Archive for category Technology and Innovation

Got an email monkey on your back?

Ok, show of hands – how many of you have tried to move off of email and onto a more functional platform-based communication tool at work?  Wow, that’s a lot of hands.

How many have actually succeeded?  Yeah, that’s what I thought.  Not so many.

Like Michael Corleone said, “Just when I thought I was out… they pull me back in!”

It’s pretty widely acknowledged that email is like kryptonite to collaboration.  Conversations are not intuitively threaded, information gets buried in each user’s personal data repository and new additions to conversations have no contextual awareness.  Argh.  Someday we’ll find the silver bullet that will kill that productivity-sucking demon, but for now it’s harder to kick than heroin.

Which is why it’s so cool that someone has figured out a way to add a lot of the platform benefits to email, at least at a personal level.  cc:Betty has a solution that automagically accumulates and organises information contextually as you email.  There are no downloads and the front end looks pretty spiffy.

If you can’t quit email cold-turkey, maybe ccBetty is the methadone you need to help tame the email monkey that’s clinging to your back.

What do you think?

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Famous quotes

‘Those who would give up essential Liberty, to purchase temporary Safety, deserve neither Liberty nor safety.’ – BENJAMIN FRANKLIN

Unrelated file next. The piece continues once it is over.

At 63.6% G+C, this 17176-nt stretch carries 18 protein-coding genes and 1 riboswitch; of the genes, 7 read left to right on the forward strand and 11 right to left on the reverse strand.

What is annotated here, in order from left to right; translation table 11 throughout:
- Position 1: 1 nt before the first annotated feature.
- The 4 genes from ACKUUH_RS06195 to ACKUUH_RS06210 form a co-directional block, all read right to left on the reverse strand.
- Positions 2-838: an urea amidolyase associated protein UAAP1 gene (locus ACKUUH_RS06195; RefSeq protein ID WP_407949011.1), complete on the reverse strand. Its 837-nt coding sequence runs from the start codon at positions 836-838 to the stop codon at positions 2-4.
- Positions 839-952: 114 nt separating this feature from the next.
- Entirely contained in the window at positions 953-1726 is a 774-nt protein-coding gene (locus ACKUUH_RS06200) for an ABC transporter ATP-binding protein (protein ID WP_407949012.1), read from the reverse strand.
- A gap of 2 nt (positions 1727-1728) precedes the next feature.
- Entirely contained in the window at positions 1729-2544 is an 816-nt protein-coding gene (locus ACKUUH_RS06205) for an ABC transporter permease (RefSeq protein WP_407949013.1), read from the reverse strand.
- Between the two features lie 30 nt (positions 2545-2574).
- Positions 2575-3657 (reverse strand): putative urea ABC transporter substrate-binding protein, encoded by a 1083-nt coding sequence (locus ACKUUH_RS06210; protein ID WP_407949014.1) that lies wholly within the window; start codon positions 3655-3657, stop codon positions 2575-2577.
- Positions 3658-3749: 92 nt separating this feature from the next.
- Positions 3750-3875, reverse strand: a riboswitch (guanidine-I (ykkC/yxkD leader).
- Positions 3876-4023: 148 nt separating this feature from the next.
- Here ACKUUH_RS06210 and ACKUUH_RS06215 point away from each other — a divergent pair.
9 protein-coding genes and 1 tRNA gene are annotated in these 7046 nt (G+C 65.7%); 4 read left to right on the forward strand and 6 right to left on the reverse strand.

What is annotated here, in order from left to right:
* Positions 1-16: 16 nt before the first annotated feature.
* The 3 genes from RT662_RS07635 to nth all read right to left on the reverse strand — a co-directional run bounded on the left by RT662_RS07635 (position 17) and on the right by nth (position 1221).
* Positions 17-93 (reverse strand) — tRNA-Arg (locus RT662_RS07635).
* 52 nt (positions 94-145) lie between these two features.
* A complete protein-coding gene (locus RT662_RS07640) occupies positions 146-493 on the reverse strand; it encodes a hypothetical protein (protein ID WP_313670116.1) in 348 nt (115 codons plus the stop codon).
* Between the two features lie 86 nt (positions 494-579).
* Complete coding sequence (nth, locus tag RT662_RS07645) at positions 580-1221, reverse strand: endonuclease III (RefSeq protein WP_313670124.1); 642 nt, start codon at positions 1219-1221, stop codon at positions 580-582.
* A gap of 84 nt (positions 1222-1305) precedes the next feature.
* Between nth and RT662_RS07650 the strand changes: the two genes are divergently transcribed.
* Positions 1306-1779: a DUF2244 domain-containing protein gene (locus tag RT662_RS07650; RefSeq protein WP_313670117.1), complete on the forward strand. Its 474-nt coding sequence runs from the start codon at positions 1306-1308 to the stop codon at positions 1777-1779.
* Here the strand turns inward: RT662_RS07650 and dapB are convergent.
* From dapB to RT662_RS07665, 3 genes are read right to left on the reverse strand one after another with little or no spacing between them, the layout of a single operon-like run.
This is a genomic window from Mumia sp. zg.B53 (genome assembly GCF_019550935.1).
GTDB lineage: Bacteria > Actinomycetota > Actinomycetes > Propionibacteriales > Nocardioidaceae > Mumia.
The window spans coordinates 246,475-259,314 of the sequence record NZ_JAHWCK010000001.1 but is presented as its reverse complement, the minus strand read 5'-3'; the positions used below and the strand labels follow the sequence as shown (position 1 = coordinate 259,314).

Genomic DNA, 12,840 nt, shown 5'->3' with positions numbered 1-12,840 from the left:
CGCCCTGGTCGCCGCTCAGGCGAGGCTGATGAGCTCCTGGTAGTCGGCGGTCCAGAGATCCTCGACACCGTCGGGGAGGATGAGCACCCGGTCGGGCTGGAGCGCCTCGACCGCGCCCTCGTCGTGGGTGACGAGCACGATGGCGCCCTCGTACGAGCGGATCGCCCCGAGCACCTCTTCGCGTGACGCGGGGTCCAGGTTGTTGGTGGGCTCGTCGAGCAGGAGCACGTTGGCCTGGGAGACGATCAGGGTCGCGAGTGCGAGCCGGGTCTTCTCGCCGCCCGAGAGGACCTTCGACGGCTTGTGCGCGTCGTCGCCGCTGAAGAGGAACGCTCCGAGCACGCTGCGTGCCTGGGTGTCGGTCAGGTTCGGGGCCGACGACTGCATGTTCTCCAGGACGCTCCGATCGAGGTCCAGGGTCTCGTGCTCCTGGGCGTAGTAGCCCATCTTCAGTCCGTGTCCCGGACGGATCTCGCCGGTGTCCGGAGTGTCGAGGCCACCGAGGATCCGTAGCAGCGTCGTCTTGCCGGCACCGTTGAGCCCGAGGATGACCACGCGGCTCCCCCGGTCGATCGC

‘What a new Internet might look like is still widely debated, but one alternative would, in effect, create a “gated community” where users would give up their anonymity and certain freedoms in return for safety.’ – JOHN MARKOFF

‘Those who cannot remember the past are condemned to repeat it.’ – GEORGE SATAYANA

Food for thought.

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Be careful what you wish for with broadband

An old proverb bids us, “Be careful what you wish for; you may get it.”  Such might be the case with broadband.

Investment in broadband infrastructure is being discussed in the economic stimulus package being wrangled in the US Congress.  but a thought-provoking missive by Bob Frankston cautions us to think differently about our desire for connectivity, lest we get further trampled by the telecom and cable providers.

The priority should be making it simple to make connections (relationships) between devices and other end points. Instead we spend all our time trying to navigating dark twisting passages and feeling frustrated by how much time and effort we waste and how little we accomplish.

Bob warns us that unless we begin to think differently about what simple connectivity actually represents, we’re likely to be investing a lot of money into a set of technologies designed to deliver the applications we already have, not building a foundation for the promise of the future.

So, what do you really want?

Roger Farnsworth

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MIT’s sixth sense